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Adding RAM to a 13-Inch MacBookA step by step guide to upgrading memory
By default, the 13-inch MacBook comes with a scant 512 MB RAM in the form of two 256 MB chips. Obviously that's barely enough to start your computer and launch a Web browser in this day and age. So the options are to upgrade via the Apple Store ($500 to $600 for a full 2 GB complement) or buy the memory from a third-party vendor (less than $300 for 2 GB) and install it yourself. You can install the modules in pairs of 1 GB chips, or you can add in a single 1 GB chip, bringing your total memory to 1.25 GB.
Either way, here's how it works. In order to complete this tutorial, you'll need two tool: a regular flat-head screwdriver (for removing the back plate) and a dinky Phillips head screwdriver (such as the kind that come in an eyeglass repair kit) for removing a bracket from the inside of the machine.
Before you get started, make sure you've backed up important data, turned off your computer and disconnected the power source. And don't blame me if you do it wrong.
Step 1: removing the back plate
To begin, turn you MacBook over and insert your flat-head screwdriver into the lock on the back of the machine.
Turn it clockwise o the unlock position.
This will make the back panel pop out a little. Lift the plate off completely. Your battery is attached to this plate.
Step 2: removing the L plate
Now, in order to access the RAM slots inside the MacBook, you'll need to remove an L-shaped plate that covers them up. To do this, you'll need to loosen the three tiny screws in the plate, as seen below.
Note that these screws do not come out completely. They just get loosened a bit.
Also note that in the case of both of my MacBooks, the screw on the right was the most difficult to remove. If you're not using a small enough screwdriver, you may very well strip it, which will, of course, case you problems. So be careful with that one.
After you've loosened the screws as far as they will loosen, you can pull the L-shaped plate out.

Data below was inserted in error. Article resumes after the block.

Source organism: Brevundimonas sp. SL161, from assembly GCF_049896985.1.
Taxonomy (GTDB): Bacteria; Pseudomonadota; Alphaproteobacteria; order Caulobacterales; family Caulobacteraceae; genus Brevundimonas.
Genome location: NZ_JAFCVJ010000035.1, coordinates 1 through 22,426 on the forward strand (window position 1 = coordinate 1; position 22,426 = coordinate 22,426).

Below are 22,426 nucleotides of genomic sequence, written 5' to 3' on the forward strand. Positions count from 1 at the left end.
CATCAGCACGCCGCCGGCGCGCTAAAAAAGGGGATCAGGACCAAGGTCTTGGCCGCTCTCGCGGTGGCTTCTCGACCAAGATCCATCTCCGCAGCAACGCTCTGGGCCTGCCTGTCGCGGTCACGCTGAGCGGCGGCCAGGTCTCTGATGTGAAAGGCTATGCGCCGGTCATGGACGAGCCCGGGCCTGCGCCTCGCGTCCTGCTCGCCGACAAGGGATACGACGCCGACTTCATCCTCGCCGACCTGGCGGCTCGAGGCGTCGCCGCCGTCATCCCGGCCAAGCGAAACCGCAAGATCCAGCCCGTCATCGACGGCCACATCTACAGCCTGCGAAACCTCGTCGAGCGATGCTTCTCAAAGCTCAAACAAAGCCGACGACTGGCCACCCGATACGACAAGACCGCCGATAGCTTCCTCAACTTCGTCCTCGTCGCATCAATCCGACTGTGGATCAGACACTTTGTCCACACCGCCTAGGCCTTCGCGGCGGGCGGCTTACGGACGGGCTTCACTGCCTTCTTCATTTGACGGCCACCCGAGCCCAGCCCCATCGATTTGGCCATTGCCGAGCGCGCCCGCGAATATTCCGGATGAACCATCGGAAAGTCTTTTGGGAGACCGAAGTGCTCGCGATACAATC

Step 3: removing the existing memory
Now you have access to the RAM slots. Behind the area where the plate was located, you'll see two little levers. These are the memory module release levers. Swing them all the way to the left to pop out the modules that are currently in the slots.
When the modules are partially out, you can then grab ahold of them by their sides and pull them all the way out, leaving empty slots.
These modules are now basically useless to you. But you might want to hold on to them just in case.
Step 4: inserting new memory modules
You're now free to put your new memory modules into the vacant slots. Make sure you put them in facing the right direction (as indicated below). The slot in the interface should be closer to the left-hand side of the module when looking at it from the top.
When you insert the modules, push them in completely by applying very firm pressure. On my first attempt, I did put the modules in all the way, and the computer wouldn't start up. So make sure you do so to save yourself time and trouble.
Step 5: closing up
Once you have the modules installed, you can close the machine back up. Begin by reattaching the L plate to cover up the memory slots. Carefully screw the plate back into the MacBook to avoid stripping the screws. Note that if the plate is not flush, as it was before you opened it up, then your modules probably aren't inserted all the way. It should mount pretty easily if the modules are in correctly.
Then reattach your battery, sliding it in so that the battery connectors are attached before snapping the back panel into position.
Then just lock the battery panel back in by inserting a screwdriver into the lock and turning counter-clockwise.
Plug it in and fire it up. You're done. If you get nothing but a blinking blue light on the forward edge of the MacBook, then the modules aren't attached correctly. You'll need to reopen the machine and push them in all the way.
If you have any questions, be sure to visit me in one of the forums listed below.
Related Keywords:macbook, 13 inch, ram, upgrading memory
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